7. Medical OEMs – 34 (including Philips (Netherlands) Bosch (Germany), Johnson and Johnson (Japan)
8. Prototyping Bureaus – 14 (these are companies that provide prototyping services to third party clients and would be an important part of a future sales strategy)
9. Software companies – 2 (one of which is Autodesk)

External
Although 3D Printing has been around for 20 years, there are few external organisations that the company has confidence in delivering the market research that is required.
Therefore the company decided to acquire specific reports that either focused on the technologies or the markets that the Picsima technology addresses.

The company also commissioned external consultants and interviewed key decision makers to help advise on certain market opportunities. These included:
Consultants and Decision Makers.

Patient Specific Medical Devices
The research into Patient Specific Medical Devices was prioritised based on the following criteria:
1. Where can the 3D Printing of silicone rubber, potentially, disrupt an existing market?
2. Is the market substantial (globally)?
3. Are the routes to market well established?
4. Are the entry barriers high to competitive 3D Print technologies?

(4) specifically relates to materials. With the method discovered by Fripp Design Limited, the materials used are already approved for medical use. With regards to Patient Specific Medical Devices (more commonly referred to as medical implants) there are two fundamental classifications of implantable materials based on a 29 day rule. Materials that are designed to be implanted for less than 29 days are known as ‘temporary implants’. Materials approved for greater than 29 day use are known as ‘permanent implants’. The important thing to understand is that the Picsima method for 3D Printing silicone rubber can accommodate both.
The development of the Picsima technology to address Patient Specific Medical devices will be significant and will form a major part of the Phase 2 application.

Silicone Breast Implants
According to the American Society of Plastic Surgeons 286,000 American women underwent breast augmentation, a growth of 35% since 2000. This is corroborated by the International Society of Aesthetics Plastic Surgeon (ISAPS) report where, in 2013, 55000 Germans, 38000 Spaniards and 26000 Italians under went breast augmentation.

In the UK, in 2013, the British Association of Plastic Surgeons reported just over 11000 breast augmentations; an increase of 13% over 2012.
Where the Picsima method for 3D Printing silicone rubber will be disruptive is best highlighted by the issues caused by the PIP crisis in 2010 (see http://www.nhs.uk/Conditions/Breast-implants/Pages/PIP-introduction.aspx). With Picsima, the entire implant will be cured; there will be no internal leakage and no gels; therefore the problem of leakage will be eliminated altogether. The additional advantage is that the patient will be able to receive an absolutely custom and perfect fitting implant; so with Picsima we will reduce the fear of implantation as well as make the patient feel better about themselves after suffering the trauma of having a breast removed.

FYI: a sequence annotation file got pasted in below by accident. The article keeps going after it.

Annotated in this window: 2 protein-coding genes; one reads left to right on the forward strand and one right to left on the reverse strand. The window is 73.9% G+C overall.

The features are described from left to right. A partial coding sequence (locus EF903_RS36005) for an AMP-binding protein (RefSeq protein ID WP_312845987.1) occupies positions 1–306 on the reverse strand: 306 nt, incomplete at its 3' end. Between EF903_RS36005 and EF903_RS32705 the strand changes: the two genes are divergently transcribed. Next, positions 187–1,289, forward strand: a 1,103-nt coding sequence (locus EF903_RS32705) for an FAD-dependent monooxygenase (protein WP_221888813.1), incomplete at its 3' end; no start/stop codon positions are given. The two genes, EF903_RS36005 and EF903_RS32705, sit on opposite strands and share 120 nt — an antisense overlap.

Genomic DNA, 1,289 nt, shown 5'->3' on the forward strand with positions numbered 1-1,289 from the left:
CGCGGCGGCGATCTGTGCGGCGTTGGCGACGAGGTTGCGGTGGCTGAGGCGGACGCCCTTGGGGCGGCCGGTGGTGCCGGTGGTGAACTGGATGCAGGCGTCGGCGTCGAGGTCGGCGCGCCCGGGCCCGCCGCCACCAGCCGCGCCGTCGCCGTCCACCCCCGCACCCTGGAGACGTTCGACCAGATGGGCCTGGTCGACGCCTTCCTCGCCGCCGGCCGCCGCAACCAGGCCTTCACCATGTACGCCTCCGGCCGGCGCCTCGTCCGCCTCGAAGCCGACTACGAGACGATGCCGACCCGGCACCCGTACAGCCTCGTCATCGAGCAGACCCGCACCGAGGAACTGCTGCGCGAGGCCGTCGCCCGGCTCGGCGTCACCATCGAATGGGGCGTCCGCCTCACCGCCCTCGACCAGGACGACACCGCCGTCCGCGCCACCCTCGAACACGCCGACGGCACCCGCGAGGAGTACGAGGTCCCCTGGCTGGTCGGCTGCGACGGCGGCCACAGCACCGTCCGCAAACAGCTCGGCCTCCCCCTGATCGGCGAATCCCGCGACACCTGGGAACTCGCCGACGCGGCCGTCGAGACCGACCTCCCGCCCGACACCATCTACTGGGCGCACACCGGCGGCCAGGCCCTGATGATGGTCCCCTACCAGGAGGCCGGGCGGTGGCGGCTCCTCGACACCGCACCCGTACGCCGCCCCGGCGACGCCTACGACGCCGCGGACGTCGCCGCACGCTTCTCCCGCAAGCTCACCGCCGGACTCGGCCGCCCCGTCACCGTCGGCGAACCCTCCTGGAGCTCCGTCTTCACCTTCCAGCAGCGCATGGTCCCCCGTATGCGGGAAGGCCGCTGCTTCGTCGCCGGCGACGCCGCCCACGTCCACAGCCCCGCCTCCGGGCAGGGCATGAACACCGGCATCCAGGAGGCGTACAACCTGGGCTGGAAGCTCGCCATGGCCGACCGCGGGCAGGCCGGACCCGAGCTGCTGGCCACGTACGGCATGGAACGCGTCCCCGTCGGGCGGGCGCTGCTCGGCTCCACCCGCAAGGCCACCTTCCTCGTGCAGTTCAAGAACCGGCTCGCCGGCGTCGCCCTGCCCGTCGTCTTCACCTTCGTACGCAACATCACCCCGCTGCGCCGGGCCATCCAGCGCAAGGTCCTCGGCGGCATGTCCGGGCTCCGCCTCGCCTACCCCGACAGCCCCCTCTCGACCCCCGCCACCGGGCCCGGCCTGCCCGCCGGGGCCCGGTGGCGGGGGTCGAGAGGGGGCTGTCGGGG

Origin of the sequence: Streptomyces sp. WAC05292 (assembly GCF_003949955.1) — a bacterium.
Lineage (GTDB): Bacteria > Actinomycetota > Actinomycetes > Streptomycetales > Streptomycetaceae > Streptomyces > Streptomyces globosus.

As part of the technology research, the company has engaged with a number of Plastic Surgeons who have highlighted the two main criteria for 3D Printing a silicone breast implant:
1. The implant would need to be as soft as a gel filled implant
2. It would need to demonstrate it was capable of minimising Capsular Contracture

All implantable devices are classified as Class 3 devices by the Food and Drugs Administration (FDA) (and other regulatory bodies).

What is significant is that the US Food and Drugs Agency is now approving 3D Printed devices using medical grade titanium . This bodes well for the company because, although the material that is used in the Picsima method is a rubber polymer (silicone), rather than a metal, titanium is an approved medical material as are silicone rubbers.

With the concerns that both patients and clinicians have about breast implant leakage, the Picsima technology could overcome this challenge as it will be feasible to cure the entire implant, eliminating leakage. This would be a significant part of the Phase 2 application.

Being able to custom 3D Print the implant specific to each patient would be a bonus, but getting the correct size and shape is nowhere near as important as solving the leakage problem.

Silicone Foot Orthotics
The manufacture of Foot Orthotics relies on the traditional method of moulding. Companies are starting to explore the use of 3D Printing, particularly in the area of plastics, but with limited success. As silicone rubber is the material of choice and, as there is now interest in customising the orthotic with 3d Printing, Picsima is ideally placed to take advantage of this emerging market in 3D Printing.

Newcastle based Peacocks specialise in Orthotic footwear. Their head of R&D is from the 3D Print industry, is aware of the Picsima Technology and has expressed interest in working with the company to develop a Picsima solution for orthotics. Peacocks have expressed interest in working with the company to develop and market validate the Picsima technology as part of a Phase 2 application.

The US market for shoe Orthotics has grown by 19% since 2010 and is projected to be worth $400M in 2015.